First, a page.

The WoW Factor

Warhammer Online was my first MMO, and it’s the only one I play. I feel I was lucky to enter the game without any real expectations, except that I would get to kill things with my friends.

However, whenever I bring up the topic of WAR to people, gamers and non-gamers alike, World of Warcraft inevitably enters the conversation. They try to understand WAR through their experiences with WoW, and you see the same thing reflected in posts on the official forums. Often, new players ask about content and careers by referencing those of WoW.

It’s understandable, and I would do it too if I was in their shoes. But really, the two games are like apples and oranges.

I was briefly exposed to WoW by the same people I started playing WAR with. I made a character on my fiancé’s WoW account and, while I enjoyed cannibalizing NPCs, WoW really wasn’t the game for me. We just didn’t click.

WAR works for me, providing more than enough PvP and just the right amount of PvE. It’s not just that though. I’ve tried to put my finger on why I’ve stuck with Warhammer for a year after all my friends left, my career was weakened and my servers died and were merged.

Then Monday I came upon Nick Halme’s new blog post at Gamasutra.

He says he finally figured out the reason he likes WAR so much is because “WAR is the small town to WoW’s big city.”

Whereas in WoW I would get to the top floor only to see they’ve constructed more floors for me to run up, I feel like WAR with it’s conservative level cap of 40 (as opposed to 80) gives me a world I can fit in my pocket, and that makes me comfortable.  It doesn’t have the population of a city-state and I can see the top of the building from where I’m standing.

Halme’s post reminded me of something my fiancé used to tell me when he played WAR, after months of WoW. He enjoyed being able to log in, do public quests, scenarios, RvR, whatever he wanted. And then he could log off.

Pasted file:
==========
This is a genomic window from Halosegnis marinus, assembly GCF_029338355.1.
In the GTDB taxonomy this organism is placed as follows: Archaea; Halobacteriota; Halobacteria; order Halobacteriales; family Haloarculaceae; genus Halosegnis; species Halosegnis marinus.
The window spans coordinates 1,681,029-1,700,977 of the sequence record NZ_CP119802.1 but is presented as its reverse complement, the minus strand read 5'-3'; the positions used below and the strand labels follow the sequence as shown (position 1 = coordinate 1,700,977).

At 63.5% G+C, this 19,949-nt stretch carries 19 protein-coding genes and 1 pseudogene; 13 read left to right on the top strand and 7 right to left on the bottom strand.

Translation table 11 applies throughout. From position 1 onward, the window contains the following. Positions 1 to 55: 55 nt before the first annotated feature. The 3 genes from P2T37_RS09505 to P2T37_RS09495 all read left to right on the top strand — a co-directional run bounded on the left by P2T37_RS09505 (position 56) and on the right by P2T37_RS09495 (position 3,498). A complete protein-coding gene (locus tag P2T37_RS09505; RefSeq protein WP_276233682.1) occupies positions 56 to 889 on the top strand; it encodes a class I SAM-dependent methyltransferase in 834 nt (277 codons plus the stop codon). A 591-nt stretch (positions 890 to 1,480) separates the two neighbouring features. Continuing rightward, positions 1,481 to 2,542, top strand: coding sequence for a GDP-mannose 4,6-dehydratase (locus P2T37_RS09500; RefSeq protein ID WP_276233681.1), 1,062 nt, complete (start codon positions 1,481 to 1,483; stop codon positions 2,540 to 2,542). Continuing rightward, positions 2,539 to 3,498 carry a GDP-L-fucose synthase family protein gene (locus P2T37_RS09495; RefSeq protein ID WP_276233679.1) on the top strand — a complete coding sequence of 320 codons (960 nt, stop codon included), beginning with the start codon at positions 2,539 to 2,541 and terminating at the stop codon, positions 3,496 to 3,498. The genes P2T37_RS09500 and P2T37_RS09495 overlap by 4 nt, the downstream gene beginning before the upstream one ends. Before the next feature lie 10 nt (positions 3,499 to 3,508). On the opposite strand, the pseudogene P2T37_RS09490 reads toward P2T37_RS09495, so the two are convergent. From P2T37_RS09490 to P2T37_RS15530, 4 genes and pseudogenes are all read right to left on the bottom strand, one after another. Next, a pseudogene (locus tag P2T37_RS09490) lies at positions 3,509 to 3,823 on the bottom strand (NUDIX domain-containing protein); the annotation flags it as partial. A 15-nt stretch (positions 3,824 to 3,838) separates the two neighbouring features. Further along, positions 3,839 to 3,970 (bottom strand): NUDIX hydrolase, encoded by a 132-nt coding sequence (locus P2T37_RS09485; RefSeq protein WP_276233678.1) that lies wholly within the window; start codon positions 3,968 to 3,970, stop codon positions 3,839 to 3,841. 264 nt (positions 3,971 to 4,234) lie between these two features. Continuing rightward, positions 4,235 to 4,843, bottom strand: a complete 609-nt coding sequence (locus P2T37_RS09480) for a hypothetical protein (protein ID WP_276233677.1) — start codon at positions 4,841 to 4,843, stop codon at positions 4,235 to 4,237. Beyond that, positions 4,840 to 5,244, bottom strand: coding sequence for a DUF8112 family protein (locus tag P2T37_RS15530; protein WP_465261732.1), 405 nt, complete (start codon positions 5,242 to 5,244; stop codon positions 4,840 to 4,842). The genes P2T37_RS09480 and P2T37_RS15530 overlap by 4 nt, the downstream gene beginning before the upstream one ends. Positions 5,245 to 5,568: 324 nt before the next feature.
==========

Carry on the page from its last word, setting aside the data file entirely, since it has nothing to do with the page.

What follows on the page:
WAR was something he could walk away from. He didn’t have that addiction to the game that WoW cultivated, and that was a good thing.

And according to Halme, it’s this lessening of intensity that is WAR’s selling point.

Trying to build your skyscraper next to Blizzard’s is not a good idea, because that thing is only getting bigger.  Build a hamlet for the veterans to retire to, though, and you have yourself some market share.

It’s not just the WoW veterans. There are actually people like me who never seriously played WoW and never will. Together we make up a pretty dedicated group of players supporting WAR.



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2 responses to “The WoW Factor

  1. Jahzrek

    very nice thought on why you stay with WAR. I my self have lost most my guildies to Aion, but it seems that the PVE grind id not agreeing with them. And I have been bombarded with questions on the new patch from old friends. I play a rr54 zealot on badlands, I decided to focus my main effort on him, with alts as a side show for pvp on lower tiers. so far all is good, and i hope the same to your experience. Happy Hunting

    • I’m happy to hear that your friends are interested in what’s happening with WAR! I don’t think my guild has lost many, if any, people to Aion. I am happy to see more people coming back though.

      My Witch Elf is only RR 36 because I level super slow, so I don’t play any alts. But once I get RR40+, I’ll give myself a break and roll some.

      If you ever stop by Volkmar, be sure to let me know. Have fun!

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